Taiwanese manufacturer Largan Precision Co. revealed today a spike in orders that hints at an influx of new tablets with cameras built in. The firm, which specializes in plastic lenses for handheld devices, says the first quarter is typically a slow period, but instead revenues rose 52% in March compared to the year before.
Speaking to PCWorld, Largan spokesman Charles Chiu said that the orders were for mostly cameras with up to 5 megapixels, but when asked who the orders were for, remained tight-lipped. Nonetheless, Largan is seeing a definite upwards trend in profits, with a 33% rise in profits over February, and an estimated revenue of $44 million in March.
Analysts agree that the future is in camera-equipped tablets. Wai Ho Leong, a senior regional economist, says that "there's definitely a trend, [as] Apple has seen fit to equip its iPad 2 with a camera, so the others will follow." DigitTimes Research's Ian Peng was more skeptical on the applications of a rear mounted camera. "Users will welcome the front-mounted cameras for video conferences [...] It would be strange to take photos with such a big thing."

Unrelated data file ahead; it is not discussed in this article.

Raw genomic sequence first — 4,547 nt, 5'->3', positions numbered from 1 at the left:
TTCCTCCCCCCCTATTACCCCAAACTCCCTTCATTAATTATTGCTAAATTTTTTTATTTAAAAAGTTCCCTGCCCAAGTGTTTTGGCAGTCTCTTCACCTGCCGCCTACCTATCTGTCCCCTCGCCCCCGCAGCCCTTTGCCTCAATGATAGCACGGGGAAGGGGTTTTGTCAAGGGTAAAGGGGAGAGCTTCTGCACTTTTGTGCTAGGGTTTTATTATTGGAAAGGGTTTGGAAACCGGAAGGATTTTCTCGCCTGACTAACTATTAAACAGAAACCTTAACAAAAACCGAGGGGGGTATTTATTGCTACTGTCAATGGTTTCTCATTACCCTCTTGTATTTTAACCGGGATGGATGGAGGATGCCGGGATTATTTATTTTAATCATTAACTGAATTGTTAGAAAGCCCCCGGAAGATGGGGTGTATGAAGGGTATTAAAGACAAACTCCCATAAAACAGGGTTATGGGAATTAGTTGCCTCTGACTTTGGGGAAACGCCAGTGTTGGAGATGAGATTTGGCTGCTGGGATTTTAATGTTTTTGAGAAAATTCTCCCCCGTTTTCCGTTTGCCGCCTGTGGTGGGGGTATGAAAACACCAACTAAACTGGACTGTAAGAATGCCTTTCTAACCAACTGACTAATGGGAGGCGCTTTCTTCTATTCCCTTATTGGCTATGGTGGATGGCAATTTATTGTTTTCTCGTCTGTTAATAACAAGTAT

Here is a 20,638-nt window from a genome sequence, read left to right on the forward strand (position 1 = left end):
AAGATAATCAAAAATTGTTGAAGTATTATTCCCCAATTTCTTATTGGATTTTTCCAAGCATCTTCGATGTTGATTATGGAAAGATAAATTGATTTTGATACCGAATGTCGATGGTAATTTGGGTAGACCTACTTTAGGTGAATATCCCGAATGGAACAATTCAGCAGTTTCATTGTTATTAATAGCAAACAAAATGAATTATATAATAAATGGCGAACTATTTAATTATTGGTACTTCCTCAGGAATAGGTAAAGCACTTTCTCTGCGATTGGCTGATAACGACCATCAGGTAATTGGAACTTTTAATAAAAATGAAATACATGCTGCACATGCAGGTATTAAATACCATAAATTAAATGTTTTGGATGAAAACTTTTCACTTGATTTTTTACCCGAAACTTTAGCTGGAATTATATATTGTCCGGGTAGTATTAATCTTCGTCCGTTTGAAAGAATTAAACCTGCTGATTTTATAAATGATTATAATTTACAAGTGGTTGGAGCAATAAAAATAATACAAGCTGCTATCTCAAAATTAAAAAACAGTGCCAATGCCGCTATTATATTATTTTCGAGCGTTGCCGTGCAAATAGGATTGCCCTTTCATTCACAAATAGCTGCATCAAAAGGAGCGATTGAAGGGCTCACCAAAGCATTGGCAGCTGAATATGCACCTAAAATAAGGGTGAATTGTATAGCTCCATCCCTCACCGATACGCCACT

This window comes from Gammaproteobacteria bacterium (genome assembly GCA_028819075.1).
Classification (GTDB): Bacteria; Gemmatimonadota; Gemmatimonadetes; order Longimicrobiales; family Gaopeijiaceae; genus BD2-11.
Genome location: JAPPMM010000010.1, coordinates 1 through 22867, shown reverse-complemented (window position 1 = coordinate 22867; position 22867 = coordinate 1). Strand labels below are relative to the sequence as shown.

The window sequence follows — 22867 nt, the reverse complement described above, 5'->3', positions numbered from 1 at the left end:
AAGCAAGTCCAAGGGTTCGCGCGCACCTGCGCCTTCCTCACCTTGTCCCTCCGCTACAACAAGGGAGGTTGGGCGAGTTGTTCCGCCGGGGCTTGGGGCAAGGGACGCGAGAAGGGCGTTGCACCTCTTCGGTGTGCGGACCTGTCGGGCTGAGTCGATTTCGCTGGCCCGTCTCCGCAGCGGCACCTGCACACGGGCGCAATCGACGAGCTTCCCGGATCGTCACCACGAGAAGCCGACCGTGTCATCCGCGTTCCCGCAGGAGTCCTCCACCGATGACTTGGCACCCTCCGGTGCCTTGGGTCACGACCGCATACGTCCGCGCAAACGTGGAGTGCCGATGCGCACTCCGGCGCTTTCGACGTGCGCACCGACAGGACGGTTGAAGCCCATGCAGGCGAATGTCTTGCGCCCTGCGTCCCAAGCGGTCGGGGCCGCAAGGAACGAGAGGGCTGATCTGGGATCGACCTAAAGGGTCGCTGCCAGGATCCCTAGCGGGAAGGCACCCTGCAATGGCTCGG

With the sudden flood of tablets touting cameras, it appears that tablets have found a new selling point for consumers: video conferencing. While Apple's FaceTime is designed to be a simple solution to connecting people, it's so far only been limited to Apple's own devices. Meanwhile, Skype is leading the way in bringing mobile video chat to the masses, with other solutions such as Windows Live only having limited success. Bundling Skype in with computers and hardware is nothing new, and with the new range of video-enabled tablets coming to market, it may not be long before we see tighter integration with video calling services in order to make it as easy as possible for people to video chat.